Filling in for DZ this week as the Mockingbird Conference is now in full swing!

1. Our very own Cameron Cole wrote a wonderful piece on youth ministry over at The Gospel Coalition, highlighting its strong tendency toward legalism and making a plea for a gospel-centered youth ministry.

Wanting validation for their tireless labor, youth ministers occasionally focus on behavior modification as a means of providing tangible proof of the efficacy of their ministry. A kid carrying his or her Bible to school, signing a chastity pledge, or sporting a WWJD bracelet may appear like signs of spiritual progress—the fruit of ministry labor for a youth pastor—but if these actions come out of a student misunderstanding Christianity as a code of behavior rather than heart transformation through the Holy Spirit, then they do not necessarily reflect lasting life change.

1a. Speaking of teenagers, may I offer this fantastic quote from Jonathan Franzen, via one of my favorite tumblogs:

Adolescence is best enjoyed without self-consciousness, but self-consciousness, unfortunately, is its leading symptom. Even when something important happens to you, even when your heart’s getting crushed or exalted, even when you’re absorbed in building the foundations of a personality, there comes these moments when you’re aware that what’s happening is not the real story. Unless you actually die, the real story is still ahead of you. This alone, this cruel mixture of consciousness and irrelevance, this built-in hollowness, is enough to account for how pissed off you are.

2. Last week, the cinematic version of Donald Miller’s Blue Like Jazz debuted in theaters and the reviews are mixed (currently at 44% on rottentomatoes). The AV Club had this to say:

Blue Like Jazz tips its hand at the end, but until then, it’s a glorious anomaly: a subtle, sophisticated, open-minded, and courageously non-judgmental Christian film even non-believers can enjoy. Hallelujah!

But perhaps more damaging (and interesting) is this review from the Atlantic, who notes that the apologetic tone of the movie undercuts Christianity more than it helps it, ht AJ:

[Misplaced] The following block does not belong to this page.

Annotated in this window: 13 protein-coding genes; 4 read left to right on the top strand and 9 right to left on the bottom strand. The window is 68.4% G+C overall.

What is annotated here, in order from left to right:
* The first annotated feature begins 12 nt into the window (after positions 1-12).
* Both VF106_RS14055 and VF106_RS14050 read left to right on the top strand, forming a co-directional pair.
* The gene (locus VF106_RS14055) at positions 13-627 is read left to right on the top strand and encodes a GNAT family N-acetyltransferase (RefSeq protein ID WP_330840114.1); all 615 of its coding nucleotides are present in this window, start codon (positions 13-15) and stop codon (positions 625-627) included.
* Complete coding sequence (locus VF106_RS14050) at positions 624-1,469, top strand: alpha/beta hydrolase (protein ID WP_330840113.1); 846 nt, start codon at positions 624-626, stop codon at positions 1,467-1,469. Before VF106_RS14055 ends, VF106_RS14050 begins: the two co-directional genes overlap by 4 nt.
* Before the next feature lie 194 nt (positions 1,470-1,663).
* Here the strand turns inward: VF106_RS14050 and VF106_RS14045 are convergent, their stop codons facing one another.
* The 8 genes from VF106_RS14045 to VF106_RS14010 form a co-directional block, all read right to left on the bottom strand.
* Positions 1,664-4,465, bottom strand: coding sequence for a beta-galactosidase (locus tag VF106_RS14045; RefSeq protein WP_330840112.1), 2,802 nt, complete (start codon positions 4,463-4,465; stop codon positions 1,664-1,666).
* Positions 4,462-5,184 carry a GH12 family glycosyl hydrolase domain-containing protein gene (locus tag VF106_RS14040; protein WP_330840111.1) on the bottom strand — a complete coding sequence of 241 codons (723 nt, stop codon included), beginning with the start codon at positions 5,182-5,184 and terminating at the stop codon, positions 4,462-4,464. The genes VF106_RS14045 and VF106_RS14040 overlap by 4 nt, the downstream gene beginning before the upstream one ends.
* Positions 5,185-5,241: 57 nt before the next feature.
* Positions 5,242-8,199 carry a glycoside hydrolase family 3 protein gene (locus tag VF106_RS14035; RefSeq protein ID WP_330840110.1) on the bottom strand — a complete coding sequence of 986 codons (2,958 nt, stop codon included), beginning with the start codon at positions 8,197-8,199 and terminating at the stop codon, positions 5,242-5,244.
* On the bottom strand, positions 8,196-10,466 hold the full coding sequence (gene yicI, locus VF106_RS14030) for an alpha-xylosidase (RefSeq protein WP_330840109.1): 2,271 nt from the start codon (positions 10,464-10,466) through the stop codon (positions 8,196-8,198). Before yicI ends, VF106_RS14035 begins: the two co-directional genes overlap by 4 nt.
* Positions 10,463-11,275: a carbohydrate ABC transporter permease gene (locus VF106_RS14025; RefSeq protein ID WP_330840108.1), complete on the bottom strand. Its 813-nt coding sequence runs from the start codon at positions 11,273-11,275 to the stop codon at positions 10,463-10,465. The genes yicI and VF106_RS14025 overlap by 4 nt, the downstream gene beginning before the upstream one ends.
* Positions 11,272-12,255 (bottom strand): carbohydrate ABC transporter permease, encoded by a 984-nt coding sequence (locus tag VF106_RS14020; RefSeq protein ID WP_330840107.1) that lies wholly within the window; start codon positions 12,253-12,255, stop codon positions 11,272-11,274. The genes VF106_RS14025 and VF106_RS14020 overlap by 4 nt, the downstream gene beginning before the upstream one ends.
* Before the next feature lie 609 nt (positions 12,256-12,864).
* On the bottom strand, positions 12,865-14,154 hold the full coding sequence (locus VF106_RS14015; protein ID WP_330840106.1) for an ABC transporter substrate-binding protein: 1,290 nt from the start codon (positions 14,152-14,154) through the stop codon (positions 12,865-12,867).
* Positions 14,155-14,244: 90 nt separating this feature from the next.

From what I’ve witnessed—in the Bible, in my own life, and in the lives of those around me—an encounter with God elicits a desire to share the good news, not to say sorry for it. This is something Miller himself seems to understand, or at least he did, at one point. Blue Like Jazz the book does not end with an apology. It ends with an exhortation. “I want you to know Jesus too,” Miller writes. That’s what knowing Jesus does—it makes you want other people to know him, as well. It’s a truth as old as the Bible itself, but it’s entirely absent from Blue Like Jazz the movie. Instead of “I want you to know Jesus,” we hear, “I want you to apologize for Jesus.” It’s a message that Hollywood itself could have delivered.

3. In a similar vein, Mark Galli posted a thoughtful response to Andrew Sullivan’s recent Newsweek article. Personally, I thought the Sullivan article had some surprisingly sympathetic moments, however Galli puts his finger on its biggest shortcoming, namely, that its somewhat presumptuous and do-it-yourself tone perhaps spoils its very appeal to love:

This thing called Christianity is a many splendored thing, in theology and in ethics. That means it’s irredeemably complex. That means, yes, there are lots of arguments among Christians. That means sometimes there is self-righteousness and mean-spiritedness, by others anyway. But in the end, it is a dappled rainbow of gifts, talents, and passions that in some mysterious way reflect the splendor of God.

And there is no other way to learn love except by plunging in with people like this. No, you don’t have to do this in a church. But followers of Jesus are specifically called to learn to live together in love—see John 14 through 17! So the church seems to be an academy of love, and the place where the love of Christ meets us more objectively, especially in word and sacrament.